After being raped, members of the military are often further traumatized when their supervising officers, to whom they must report, accuse them of lying or of “asking for it.” Some of the women in the documentary recount how they were raped by their supervising officer, leaving them with no one to report to, and vulnerable to further harassment or assault. As Ms. Hinves explained to us, supervising officers are the very people who are supposed to protect and help them when something goes wrong. Being rejected by a supervising officer is not only isolating, it causes the victims to question their own memory and judgment.
In May 2013, the Department of Defense released its annual report from the Pentagon detailing sexual assault in the military. The report estimated that reported assaults represent less than 15 percent of the assaults actually committed. In 2012, there were 3,374 complaints of sexual assault, which ranged from “abusive sexual conduct” to rape, involving service members as either victims or perpetrators. Of these complaints, fewer than ten percent went to trial.
As the documentary makes clear, rape in the military, and its accompanying enabling rape culture, is beyond pervasive, it’s an epidemic.
The dearth of prosecutions and the impossibility of seeking damages in civilian courts only feed the problem.
In the military, if a service member is sexually assaulted, she —no gender bias here, women report more frequently than men, though the report estimated that in terms of hard numbers, more men than women in the military are sexually assaulted —must first report it to her supervising officer. The supervising officer will then decide if the allegation is credible, and if so, will make an assessment of whether he—most of the time, it is a he—thinks the allegation is credible. If he does, he then turns the case over to military police who must decide whether to pursue an investigation and eventually prosecute.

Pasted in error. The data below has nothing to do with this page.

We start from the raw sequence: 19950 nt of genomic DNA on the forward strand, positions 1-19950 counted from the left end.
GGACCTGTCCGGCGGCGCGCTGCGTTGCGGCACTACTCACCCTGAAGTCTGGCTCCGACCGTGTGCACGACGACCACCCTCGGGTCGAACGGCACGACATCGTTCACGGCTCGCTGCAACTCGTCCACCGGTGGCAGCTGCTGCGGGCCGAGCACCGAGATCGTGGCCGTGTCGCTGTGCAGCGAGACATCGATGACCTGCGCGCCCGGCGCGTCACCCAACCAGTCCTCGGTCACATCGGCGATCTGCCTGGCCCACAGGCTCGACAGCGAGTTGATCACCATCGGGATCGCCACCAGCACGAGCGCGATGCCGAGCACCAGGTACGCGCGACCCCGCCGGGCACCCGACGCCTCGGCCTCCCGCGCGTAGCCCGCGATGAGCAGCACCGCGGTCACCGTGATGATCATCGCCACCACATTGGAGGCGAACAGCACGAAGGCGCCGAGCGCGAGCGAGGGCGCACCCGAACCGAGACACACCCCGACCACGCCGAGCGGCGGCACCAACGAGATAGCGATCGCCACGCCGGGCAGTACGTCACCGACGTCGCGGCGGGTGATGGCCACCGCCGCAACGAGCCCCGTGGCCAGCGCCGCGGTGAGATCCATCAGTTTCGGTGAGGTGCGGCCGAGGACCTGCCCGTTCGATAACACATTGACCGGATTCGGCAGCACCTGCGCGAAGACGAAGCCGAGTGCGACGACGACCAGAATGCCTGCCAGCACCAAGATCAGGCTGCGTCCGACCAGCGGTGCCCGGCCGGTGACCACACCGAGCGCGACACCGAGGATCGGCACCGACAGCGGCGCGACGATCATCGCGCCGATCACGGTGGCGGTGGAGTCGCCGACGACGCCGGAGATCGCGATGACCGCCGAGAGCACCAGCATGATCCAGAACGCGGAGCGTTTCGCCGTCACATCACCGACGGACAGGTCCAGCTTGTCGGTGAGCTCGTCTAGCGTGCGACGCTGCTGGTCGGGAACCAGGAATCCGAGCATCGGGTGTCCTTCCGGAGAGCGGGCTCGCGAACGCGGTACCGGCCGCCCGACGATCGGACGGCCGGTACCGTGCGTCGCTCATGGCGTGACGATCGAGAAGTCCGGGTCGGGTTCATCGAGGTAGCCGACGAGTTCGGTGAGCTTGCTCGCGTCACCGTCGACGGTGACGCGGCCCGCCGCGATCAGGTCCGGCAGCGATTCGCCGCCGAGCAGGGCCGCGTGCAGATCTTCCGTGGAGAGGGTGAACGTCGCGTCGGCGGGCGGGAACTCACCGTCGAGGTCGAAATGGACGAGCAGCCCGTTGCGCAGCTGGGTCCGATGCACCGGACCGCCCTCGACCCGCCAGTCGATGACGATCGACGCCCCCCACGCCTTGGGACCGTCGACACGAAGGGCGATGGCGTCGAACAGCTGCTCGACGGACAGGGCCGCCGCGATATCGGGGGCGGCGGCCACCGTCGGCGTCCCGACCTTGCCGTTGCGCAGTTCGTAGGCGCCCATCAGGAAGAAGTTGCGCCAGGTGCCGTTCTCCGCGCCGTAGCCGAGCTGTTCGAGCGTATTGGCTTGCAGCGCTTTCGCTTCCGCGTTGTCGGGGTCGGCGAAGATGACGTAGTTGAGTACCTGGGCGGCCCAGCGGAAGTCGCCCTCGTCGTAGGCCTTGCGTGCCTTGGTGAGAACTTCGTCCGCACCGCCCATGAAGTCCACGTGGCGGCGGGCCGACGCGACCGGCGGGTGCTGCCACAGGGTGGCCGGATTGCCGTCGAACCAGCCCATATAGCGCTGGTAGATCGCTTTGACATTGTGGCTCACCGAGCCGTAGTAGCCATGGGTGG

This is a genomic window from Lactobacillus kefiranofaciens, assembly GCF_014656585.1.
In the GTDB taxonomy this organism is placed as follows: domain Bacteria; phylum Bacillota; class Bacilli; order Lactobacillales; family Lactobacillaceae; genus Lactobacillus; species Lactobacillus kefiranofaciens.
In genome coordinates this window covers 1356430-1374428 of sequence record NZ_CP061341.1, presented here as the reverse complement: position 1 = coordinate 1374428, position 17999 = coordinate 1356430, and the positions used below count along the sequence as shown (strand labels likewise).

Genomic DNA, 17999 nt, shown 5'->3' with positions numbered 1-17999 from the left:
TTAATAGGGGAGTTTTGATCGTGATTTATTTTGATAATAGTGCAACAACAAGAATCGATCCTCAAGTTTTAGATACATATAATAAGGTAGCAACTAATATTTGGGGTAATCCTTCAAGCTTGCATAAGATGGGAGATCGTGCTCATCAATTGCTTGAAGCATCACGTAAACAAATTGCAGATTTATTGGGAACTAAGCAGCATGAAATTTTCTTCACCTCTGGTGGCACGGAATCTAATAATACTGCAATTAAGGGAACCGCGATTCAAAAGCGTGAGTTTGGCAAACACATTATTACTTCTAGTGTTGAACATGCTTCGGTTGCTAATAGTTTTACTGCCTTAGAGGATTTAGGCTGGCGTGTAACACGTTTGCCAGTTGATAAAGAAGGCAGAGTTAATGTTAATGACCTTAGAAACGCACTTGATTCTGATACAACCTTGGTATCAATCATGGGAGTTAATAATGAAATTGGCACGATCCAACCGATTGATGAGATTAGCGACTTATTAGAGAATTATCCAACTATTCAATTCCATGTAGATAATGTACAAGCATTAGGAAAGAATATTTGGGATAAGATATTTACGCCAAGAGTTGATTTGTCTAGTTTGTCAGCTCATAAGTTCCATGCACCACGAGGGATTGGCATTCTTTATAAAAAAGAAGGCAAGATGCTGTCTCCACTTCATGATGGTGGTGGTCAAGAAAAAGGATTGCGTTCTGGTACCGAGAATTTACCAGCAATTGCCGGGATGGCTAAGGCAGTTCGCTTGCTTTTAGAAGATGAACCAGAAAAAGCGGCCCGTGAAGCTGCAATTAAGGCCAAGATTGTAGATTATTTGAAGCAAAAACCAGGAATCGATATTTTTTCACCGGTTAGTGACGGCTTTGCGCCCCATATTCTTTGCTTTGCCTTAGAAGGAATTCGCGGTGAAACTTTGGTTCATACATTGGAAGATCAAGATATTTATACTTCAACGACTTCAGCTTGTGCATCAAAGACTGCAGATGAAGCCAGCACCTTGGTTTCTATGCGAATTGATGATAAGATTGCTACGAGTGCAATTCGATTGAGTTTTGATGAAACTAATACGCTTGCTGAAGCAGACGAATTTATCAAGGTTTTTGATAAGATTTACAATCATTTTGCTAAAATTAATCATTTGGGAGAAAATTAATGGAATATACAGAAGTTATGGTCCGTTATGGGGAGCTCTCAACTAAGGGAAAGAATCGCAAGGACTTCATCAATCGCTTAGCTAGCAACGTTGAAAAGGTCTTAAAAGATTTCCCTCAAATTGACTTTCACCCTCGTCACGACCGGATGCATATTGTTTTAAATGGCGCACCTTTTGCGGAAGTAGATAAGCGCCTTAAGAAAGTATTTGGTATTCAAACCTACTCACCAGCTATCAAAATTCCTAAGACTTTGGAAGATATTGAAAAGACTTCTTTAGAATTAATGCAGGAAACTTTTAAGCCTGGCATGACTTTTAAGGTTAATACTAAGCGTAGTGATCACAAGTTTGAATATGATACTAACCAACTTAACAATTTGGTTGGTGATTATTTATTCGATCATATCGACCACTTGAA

Based on the very personal stories from the survivors in the film, breakdowns occur at every point along the way. The survivor must first get past her supervising officer. She must then contend with the military police charged with investigating the claim, who are often as dismissive as many of the supervising officers. Even if she manages to get her alleged rapist court martialed, she has a tough road ahead of her.